Around bridges, shores, and piers, people often observe new citizens or racial minority groups fishing year-round and keeping everything they catch because they rely on fishing as an important source of nutrition. It may also be part of their identity or a sense of belonging in a new place. However, this is often hearsay and very little research has been dedicated to better understand this sub-population in order to better support their needs and preferences, as well as offering more inclusive fisheries management practices.
We propose that among the recreational fishing sector, there is a subgroup of “provisioning fishers” in the Great Lakes – defined and distinguished from other fisheries as fulfilling personal, social, and dietary needs of poor and vulnerable people, many who are new migrants to North America. As a result, we hypothesize that provisioning fisheries are currently unrepresented in fisheries assessment, governance, and management in the Great Lakes. This project will focus on vulnerable communities, particularly new migrants, to better understand how important fishing is to their food security, livelihood, culture, and identity.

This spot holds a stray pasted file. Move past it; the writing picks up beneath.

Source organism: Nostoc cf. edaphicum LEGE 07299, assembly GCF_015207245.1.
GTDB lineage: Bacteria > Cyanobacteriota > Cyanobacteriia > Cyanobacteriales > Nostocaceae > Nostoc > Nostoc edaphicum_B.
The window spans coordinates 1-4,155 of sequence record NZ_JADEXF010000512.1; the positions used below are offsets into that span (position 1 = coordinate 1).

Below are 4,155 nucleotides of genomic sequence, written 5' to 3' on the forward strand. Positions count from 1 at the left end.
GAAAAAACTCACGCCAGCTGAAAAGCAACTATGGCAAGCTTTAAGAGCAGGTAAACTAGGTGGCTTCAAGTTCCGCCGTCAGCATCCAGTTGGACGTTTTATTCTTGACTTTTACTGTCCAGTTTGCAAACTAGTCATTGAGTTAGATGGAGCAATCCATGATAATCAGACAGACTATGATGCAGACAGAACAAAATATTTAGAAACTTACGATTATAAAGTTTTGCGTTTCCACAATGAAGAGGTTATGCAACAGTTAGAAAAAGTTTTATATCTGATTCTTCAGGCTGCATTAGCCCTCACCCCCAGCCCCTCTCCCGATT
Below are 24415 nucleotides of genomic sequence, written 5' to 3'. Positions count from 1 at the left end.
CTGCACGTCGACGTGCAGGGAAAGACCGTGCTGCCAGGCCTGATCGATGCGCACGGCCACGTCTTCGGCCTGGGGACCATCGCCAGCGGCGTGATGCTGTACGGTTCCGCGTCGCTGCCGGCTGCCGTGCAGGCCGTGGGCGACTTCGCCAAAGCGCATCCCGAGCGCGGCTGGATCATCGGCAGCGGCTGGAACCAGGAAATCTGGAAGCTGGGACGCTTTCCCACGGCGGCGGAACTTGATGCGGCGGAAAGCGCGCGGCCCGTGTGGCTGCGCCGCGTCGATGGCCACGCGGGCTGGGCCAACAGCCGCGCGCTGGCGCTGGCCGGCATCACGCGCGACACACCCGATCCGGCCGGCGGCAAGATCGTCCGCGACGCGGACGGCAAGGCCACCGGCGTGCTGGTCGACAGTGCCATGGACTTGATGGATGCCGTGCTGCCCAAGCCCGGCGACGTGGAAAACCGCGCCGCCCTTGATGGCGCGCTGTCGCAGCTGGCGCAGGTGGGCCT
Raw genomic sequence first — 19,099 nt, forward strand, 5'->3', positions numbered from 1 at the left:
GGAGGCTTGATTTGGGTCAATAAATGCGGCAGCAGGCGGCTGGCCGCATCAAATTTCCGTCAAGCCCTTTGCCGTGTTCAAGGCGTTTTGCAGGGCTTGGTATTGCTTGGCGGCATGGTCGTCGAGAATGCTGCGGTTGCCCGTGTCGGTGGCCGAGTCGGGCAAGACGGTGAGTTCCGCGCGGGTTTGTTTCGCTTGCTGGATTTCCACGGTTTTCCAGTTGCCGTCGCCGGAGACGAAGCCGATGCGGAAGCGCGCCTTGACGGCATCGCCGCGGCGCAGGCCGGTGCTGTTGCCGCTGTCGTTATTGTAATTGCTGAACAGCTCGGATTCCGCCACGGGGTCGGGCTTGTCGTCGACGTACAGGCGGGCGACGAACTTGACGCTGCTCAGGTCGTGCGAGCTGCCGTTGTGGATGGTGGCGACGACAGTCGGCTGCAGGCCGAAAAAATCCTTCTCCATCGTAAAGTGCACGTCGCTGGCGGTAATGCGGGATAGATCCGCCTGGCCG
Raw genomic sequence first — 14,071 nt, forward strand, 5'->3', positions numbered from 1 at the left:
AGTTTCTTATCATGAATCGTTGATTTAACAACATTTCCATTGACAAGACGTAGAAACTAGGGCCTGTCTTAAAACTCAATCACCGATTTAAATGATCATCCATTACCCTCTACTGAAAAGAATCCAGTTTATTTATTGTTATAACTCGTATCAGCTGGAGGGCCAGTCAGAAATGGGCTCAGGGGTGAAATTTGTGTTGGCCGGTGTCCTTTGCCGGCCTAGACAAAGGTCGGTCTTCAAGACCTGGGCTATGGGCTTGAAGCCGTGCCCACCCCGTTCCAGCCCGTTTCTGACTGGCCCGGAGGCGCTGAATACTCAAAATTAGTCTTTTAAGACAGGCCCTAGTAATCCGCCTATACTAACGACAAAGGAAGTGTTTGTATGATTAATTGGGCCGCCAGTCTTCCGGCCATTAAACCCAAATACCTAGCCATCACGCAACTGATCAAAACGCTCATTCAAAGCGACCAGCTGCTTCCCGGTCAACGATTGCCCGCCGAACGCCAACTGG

Some of the questions we ask include:
- Is provisioning fisheries a distinct component of the Great Lakes angling community (do provisional fishers behave differently? Have different motives? Different values and belief system? Different fishing characteristics?)
- What socio-economic, ecological, cultural and institutional facts contribute to participation in provisioning fisheries and compliance within the Great Lakes?
- What is the potential distribution and impact of provisioning fisheries throughout the Great Lakes?
Assistant Professor, Public and Ecosystem Health, Cornell University
Associate Professor, Department of Biology, Dalhousie University
Professor, Great Lakes Institue for Environmental Research, University of Windsor
Professor and Chair, Natural Resources and the Environment, Cornell University
Associate Proecssor, Virginia Tech
Other Collaborators: Badhon Mahatub Khan, Jeanne Lois Coffin-Schmitt, Sheryl-Ann Simpson